Manic behaviour is tougher to relate to our pack origins. We know that pack animals that are expelled from the group become depressed. For instance monkeys often go into sever depression when isolated. Intelligent dogs go crazy if left alone for too long. Perhaps for some people, the thought of being removed from their group creates a tension similar to the actual removal. For instance, for many people, thinking about writing a test is at least as bad as actually writing it.

I figure I should post this, even though I still haven’t gotten to the main point. Hopefully the ground work should make the conclusion pretty obvious. Perhaps in a day or so I will get the other half up, and go back and polish up this rough beginning. Ideally I will be showing that cults are defined by degree. If this is the case it is very hard to argue that the things to which we belong are not cultish because degree is always set by our frame of reference.


Thursday, March 11, 2004

Times and Seasons

Well I was going through the Times & Seasons site last night to see if there were any more interesting sites linked there when I came on my name! Yike! I figured it must be a typo, but I got to this page. I guess that means there is some explaining to do.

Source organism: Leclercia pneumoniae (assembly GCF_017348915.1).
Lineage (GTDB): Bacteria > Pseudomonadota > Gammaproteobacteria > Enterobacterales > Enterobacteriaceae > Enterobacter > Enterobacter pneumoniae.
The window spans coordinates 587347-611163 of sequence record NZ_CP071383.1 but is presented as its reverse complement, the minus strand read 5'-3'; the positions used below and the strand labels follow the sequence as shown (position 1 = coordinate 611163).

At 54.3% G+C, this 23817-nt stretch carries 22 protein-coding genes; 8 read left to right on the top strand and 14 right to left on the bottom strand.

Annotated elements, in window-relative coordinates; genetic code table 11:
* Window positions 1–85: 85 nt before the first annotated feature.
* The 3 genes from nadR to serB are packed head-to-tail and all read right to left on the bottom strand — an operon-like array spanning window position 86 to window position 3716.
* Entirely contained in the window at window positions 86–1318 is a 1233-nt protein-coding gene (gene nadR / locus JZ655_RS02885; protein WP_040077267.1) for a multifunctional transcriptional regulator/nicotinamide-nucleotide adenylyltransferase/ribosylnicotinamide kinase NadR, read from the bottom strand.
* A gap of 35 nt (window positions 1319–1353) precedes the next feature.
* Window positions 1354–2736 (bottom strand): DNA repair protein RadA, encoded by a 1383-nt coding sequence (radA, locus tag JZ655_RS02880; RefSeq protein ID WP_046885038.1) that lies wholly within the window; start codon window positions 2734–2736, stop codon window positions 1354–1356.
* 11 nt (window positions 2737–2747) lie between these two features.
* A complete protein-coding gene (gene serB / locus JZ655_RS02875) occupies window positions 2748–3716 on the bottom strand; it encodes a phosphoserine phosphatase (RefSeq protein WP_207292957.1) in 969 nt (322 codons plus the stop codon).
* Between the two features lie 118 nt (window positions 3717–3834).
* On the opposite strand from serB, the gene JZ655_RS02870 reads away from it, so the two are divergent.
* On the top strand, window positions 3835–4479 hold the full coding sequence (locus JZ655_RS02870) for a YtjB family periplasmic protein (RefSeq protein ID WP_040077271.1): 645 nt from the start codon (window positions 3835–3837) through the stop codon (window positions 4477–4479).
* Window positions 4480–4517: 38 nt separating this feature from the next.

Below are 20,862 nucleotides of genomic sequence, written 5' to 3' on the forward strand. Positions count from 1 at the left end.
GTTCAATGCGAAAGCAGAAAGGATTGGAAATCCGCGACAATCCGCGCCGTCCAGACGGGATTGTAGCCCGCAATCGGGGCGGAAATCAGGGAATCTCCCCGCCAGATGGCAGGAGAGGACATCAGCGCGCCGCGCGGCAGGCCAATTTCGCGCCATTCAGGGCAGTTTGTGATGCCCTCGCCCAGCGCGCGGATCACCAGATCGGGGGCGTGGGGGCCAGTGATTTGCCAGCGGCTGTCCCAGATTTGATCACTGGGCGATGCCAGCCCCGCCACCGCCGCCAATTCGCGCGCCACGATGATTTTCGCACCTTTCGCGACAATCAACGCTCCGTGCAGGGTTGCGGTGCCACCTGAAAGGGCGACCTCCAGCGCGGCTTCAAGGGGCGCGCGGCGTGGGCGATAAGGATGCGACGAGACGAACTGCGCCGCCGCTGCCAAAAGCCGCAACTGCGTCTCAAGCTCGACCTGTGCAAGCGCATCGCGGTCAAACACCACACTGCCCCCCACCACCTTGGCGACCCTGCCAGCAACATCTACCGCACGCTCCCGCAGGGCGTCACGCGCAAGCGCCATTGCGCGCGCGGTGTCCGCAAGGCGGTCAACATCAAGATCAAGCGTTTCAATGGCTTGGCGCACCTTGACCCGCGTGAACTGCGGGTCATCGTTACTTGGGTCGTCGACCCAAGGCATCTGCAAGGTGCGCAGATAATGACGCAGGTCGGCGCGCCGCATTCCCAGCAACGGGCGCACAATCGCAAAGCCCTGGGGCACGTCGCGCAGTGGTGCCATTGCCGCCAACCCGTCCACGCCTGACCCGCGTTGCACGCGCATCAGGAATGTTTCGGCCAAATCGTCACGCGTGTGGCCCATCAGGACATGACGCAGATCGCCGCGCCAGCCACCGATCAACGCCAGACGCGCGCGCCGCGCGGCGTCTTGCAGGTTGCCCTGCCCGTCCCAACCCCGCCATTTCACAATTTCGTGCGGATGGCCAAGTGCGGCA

I had initially thought this would be a nice way to force myself to get a little bit more concrete about the topics I have ruminating around in my mind. It is. However, I don’t like being presumptuous and so figured I would see how often I updated things. Obviously not too much. After a few weeks, I also wasn’t sure about the merits of putting all of one’s thoughts on paper. I also figured it was just too trendy of a thing to do. Hence, no updates, until tonight as I found my page linked. I guess a expose on expositories may be appropriate,

The last couple of months I have been browsing through a number of mormon pages and discussion groups. More than anything else, it got me thinking about the motivations for this type of communication. While everyone likes to share their motivation for blogging, why do we share spiritual information? Is it appropriate or even useful? My answer well , lets just say it has an “o” and an “n” in no particular order.

There are usually two ways to write about a religious topic. One is to take a general idea, formulate it into something logical, pulling in personal experience, readings, and old reflections. After it is down on paper, you then go through and flesh out enough scriptural references to make it seem authoritative. This also helps round off any corners that may conflict with what you thought was in the scriptures and what is actually there. Basically this involves interpreting the scriptures to conform to your world view. The scriptures act as a set of fuzzy facts from which to test a theory. Continual reformulations should lead to a better understanding of the truth.